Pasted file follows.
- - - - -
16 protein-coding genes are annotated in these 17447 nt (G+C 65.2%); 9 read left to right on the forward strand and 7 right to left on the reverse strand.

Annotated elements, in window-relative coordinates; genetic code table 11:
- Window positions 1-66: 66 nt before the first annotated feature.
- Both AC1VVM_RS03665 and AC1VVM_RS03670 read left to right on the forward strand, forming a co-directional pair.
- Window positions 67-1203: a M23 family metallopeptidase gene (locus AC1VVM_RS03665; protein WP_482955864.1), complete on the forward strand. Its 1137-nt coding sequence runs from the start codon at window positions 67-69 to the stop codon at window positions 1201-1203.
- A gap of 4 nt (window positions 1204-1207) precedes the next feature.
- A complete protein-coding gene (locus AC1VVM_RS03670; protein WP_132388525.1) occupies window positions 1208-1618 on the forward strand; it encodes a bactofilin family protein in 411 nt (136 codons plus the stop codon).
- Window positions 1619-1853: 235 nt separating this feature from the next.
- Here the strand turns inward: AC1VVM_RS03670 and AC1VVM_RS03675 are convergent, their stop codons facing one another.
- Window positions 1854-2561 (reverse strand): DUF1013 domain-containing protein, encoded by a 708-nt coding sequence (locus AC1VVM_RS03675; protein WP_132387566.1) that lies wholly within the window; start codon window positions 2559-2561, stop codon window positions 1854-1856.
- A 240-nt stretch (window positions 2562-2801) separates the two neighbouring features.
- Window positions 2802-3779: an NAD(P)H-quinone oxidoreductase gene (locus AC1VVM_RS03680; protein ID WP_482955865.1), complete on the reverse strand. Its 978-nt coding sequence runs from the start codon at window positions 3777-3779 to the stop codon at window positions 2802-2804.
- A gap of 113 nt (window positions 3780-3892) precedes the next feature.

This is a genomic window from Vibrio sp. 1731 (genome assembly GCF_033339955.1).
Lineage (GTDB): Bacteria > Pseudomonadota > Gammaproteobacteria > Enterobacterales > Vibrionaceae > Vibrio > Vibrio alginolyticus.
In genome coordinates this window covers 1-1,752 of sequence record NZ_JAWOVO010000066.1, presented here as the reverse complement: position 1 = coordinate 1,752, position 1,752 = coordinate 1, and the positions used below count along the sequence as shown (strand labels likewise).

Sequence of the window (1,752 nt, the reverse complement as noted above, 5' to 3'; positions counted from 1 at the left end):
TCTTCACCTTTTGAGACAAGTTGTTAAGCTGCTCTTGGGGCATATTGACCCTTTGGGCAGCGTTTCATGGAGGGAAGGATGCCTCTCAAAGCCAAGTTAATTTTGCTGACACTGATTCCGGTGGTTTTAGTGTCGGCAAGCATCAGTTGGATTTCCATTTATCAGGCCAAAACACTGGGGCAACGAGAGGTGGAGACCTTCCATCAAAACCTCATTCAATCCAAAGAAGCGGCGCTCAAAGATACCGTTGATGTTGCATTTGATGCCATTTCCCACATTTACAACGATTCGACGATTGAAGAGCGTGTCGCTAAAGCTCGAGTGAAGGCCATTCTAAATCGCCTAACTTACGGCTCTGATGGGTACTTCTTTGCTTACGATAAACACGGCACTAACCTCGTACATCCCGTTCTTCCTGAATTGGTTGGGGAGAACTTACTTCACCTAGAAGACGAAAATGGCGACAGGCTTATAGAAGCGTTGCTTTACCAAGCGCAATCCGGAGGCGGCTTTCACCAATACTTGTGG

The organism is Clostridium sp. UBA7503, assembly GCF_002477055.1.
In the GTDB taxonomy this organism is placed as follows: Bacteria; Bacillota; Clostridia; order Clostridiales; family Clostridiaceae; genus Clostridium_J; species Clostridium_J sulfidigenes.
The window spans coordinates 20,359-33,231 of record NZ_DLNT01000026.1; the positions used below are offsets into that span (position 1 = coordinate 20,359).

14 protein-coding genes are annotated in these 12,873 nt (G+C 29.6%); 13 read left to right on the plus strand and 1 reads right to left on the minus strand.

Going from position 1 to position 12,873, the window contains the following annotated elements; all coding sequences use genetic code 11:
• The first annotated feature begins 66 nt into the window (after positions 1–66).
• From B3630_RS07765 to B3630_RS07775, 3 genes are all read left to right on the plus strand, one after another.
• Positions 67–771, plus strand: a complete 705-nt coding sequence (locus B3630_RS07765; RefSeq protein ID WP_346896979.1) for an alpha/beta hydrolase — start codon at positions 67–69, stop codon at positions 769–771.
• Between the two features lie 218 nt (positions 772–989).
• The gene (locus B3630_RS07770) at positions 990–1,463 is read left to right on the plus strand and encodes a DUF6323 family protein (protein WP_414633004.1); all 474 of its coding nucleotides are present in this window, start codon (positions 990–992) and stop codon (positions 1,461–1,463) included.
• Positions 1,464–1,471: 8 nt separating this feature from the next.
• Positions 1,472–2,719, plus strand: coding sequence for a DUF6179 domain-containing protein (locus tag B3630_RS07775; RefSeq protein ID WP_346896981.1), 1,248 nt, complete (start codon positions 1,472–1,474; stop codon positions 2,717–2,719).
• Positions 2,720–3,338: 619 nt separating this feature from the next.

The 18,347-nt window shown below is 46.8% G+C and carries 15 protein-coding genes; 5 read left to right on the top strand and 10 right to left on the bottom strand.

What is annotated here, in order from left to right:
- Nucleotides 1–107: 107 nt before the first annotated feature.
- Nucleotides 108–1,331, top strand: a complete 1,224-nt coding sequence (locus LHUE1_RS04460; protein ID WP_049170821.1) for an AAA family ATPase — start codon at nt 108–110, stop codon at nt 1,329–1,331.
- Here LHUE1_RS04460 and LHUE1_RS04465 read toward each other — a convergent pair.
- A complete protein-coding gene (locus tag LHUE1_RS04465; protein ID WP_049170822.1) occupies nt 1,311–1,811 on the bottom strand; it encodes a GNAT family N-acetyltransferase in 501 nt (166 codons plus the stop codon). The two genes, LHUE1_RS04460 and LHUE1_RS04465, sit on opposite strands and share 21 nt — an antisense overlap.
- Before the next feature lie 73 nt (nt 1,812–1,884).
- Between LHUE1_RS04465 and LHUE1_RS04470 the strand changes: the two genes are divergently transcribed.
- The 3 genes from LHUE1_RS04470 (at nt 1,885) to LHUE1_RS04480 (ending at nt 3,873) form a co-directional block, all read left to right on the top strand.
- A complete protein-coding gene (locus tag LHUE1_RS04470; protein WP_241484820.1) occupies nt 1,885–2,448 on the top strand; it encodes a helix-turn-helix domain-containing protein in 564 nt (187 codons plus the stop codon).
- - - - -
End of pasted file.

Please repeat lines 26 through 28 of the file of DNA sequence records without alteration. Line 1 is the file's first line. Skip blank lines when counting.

• Positions 67–771, plus strand: a complete 705-nt coding sequence (locus B3630_RS07765; RefSeq protein ID WP_346896979.1) for an alpha/beta hydrolase — start codon at positions 67–69, stop codon at positions 769–771.
• Between the two features lie 218 nt (positions 772–989).
• The gene (locus B3630_RS07770) at positions 990–1,463 is read left to right on the plus strand and encodes a DUF6323 family protein (protein WP_414633004.1); all 474 of its coding nucleotides are present in this window, start codon (positions 990–992) and stop codon (positions 1,461–1,463) included.